Musiland 03 I2S to Buffalo II DAC: Playing 352.8Khz Music
Hurray! I can pass 352.8K Music to the Buffalo II DAC. Even with the limitations of the older 80MHz Buffalo II, I was able to hear super clean music by optimizing some of the parameters in the DAC. Here is proof:
Downloaded a 24bit/352.8K file from 2L
(Photo of artists taken from: http://www.flickr.com/photos/arvola/5692730311/in/photostream)
Played the file with MusicBee (to allow automatic switching of sample rates through WASAPI exclusive mode). Notice that the sample rate is measured to be exactly 352,800 hertz.
CLICKS and NOISE with 352.8Khz FILES
There is absolutely no underlying noise when playing the track, except there is an occasional “click” sound. The clicks are very short, low volume, sort of like a static “click”. Reminds me of the clicks when playing analog LPs. This was somewhat due to the wiring configuration I used. When I twisted the LRCK and DATA lines together (in addition to having previously twisted the BCK and GND lines), the clicks were largely reduced. In the above track I couldn’t hear them. In another solo piano track, the clicks were also gone.
The other factors in getting rid of the clicks are the settings for the DAC. I used the slow FIR filter and 8-bit true differential in the quantizer setting.
Strange noise: when the track is paused, stopped or during the gap between songs with the sample rate remaining at the high rate (352.8K), the DAC will emit a loud hissing sound. The level and tone of this hissing sound changes with the DAC digital volume setting with some setting giving more volume than other settings but not related to the amount of volume attenuation. In addition, FIR sharp filter results in a louder noise than the slow filter. The quantizer bit depth also changes the amount of noise coming from the DAC. The IIR filter and the notch delay don’t seem to have any effect.
The situation can be replicated if you digital reduce the volume to zero using the volume control of the application, the OS or the device driver. If the volume is reduced to near zero, clicks and cracks noise will emerge.
Because of some of these issues related to rendering ultra high sample rate files, The Buffalo II DAC was upgraded to 100 MHz clock.
Unfortunately I was not able to get drop-free play with the DPLL setting at “lowest”. The level of jitter (as determined by the DPLL setting) seems equal to the modded Musiland MINI. Keep in mind that I disabled the power to the analog section and replaced the regulators with low noise types in the MINI. The Musiland 03 is in stock form with the analog power section intact. So overall, there could be some improvements with regards to jitter.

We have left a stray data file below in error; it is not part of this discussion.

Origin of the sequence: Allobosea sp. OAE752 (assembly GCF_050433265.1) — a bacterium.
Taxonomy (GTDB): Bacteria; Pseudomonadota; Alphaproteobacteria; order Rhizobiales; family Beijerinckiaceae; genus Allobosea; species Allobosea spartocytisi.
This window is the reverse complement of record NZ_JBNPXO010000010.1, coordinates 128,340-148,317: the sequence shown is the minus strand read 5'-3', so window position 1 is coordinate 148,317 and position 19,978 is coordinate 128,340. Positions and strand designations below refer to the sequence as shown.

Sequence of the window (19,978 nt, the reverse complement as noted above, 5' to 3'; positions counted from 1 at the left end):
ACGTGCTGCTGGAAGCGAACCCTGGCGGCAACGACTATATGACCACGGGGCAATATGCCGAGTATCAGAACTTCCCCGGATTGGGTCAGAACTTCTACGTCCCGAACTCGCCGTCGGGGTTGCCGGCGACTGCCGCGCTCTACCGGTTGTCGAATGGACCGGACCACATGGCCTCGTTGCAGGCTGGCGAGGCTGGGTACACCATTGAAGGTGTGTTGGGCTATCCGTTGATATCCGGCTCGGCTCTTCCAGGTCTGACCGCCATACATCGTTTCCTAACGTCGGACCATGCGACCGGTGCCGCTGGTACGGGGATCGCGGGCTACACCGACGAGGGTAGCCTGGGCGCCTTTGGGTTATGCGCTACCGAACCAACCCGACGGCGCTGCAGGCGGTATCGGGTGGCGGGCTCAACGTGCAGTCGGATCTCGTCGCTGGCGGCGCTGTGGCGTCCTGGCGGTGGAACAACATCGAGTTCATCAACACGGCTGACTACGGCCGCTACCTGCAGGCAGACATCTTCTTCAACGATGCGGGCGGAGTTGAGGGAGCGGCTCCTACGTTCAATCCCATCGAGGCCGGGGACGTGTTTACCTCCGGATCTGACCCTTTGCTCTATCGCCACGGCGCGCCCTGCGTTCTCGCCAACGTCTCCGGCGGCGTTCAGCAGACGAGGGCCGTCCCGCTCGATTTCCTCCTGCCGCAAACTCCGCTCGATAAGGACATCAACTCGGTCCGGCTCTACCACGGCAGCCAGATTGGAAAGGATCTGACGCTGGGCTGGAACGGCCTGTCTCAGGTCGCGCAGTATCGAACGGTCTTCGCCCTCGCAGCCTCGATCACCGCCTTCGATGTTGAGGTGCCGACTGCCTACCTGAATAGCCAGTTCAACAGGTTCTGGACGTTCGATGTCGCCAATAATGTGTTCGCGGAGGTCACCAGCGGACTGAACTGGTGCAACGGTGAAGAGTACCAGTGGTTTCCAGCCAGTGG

Although disappointing, this level of jitter is expected as the FPGA has an inherent minimum amount of jitter when processing the clocks. Similar levels (as indicated by DPLL setting) have been reported with different USB interfaces.
Personally, this “quest” for lowest DPLL setting is pretty much “academic diy” as I hear no differences in sound with the different DPLL settings. In addition, one of my goals is to keep the headphone amp so removing the power to the analog section is out of the question.
Note: for 352.8KHz material I set the DPLL to “BEST”
SAMPLE RATE PRECISION
As seen in the display above, the sample rate generated by the FPGA is pretty much exact. The Musiland MINI had a variation of 4-5 Hz for 44.1K material. This is probably due to the fact that 24Mhz oscillator is used instead of the 24Mhz crystal that was used in the older models.
I paired BCK with GND and twisted the wires to provide some shielding. The Buffalo locks to BCK
The wires are probably much longer than they need to be in this first iteration. LRCK and DATA are just single wires with no shielding. Even with this “rudimentary” setup, I did not experience any noticeable problems such as noise or dropouts.
Update: I also twisted the LRCK and DATA lines together and the occasional “clicks” went away…
Al in all I am very happy with this device. Just as the Buffalo II sets a price/performance benchmark for high-end DACs, so does the Musiland 03US set a price/performance benchmark for high-end USB audio interfaces. On top of that, you also get a good headphone amplifier and another DAC